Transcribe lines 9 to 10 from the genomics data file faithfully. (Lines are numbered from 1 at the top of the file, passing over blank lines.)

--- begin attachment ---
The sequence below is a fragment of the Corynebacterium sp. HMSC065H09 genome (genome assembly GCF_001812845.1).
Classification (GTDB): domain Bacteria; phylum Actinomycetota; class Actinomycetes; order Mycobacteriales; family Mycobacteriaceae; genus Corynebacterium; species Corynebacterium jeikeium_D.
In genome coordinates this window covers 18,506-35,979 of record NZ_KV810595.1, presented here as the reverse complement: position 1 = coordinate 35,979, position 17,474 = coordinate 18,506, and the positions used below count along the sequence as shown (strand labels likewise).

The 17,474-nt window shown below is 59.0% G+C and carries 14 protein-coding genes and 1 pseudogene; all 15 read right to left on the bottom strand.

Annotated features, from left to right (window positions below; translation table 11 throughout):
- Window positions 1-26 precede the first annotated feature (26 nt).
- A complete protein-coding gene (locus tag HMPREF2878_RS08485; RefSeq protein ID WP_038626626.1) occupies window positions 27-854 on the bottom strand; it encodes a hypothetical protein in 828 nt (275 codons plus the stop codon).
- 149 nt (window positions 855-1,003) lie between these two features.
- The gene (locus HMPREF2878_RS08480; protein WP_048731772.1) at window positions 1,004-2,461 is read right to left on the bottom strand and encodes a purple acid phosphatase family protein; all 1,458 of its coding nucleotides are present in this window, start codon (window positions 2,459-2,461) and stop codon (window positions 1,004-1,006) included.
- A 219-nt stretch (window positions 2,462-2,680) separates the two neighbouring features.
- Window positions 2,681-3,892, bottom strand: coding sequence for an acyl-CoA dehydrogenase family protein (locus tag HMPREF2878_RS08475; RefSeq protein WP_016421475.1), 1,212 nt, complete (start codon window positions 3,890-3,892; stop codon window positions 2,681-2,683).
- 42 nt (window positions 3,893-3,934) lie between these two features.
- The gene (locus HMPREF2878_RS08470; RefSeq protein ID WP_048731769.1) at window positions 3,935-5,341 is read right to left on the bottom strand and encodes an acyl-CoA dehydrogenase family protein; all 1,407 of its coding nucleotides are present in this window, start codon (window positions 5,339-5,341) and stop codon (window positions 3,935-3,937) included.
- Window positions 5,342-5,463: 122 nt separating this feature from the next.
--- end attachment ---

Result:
- The gene (locus HMPREF2878_RS08480; protein WP_048731772.1) at window positions 1,004-2,461 is read right to left on the bottom strand and encodes a purple acid phosphatase family protein; all 1,458 of its coding nucleotides are present in this window, start codon (window positions 2,459-2,461) and stop codon (window positions 1,004-1,006) included.
- A 219-nt stretch (window positions 2,462-2,680) separates the two neighbouring features.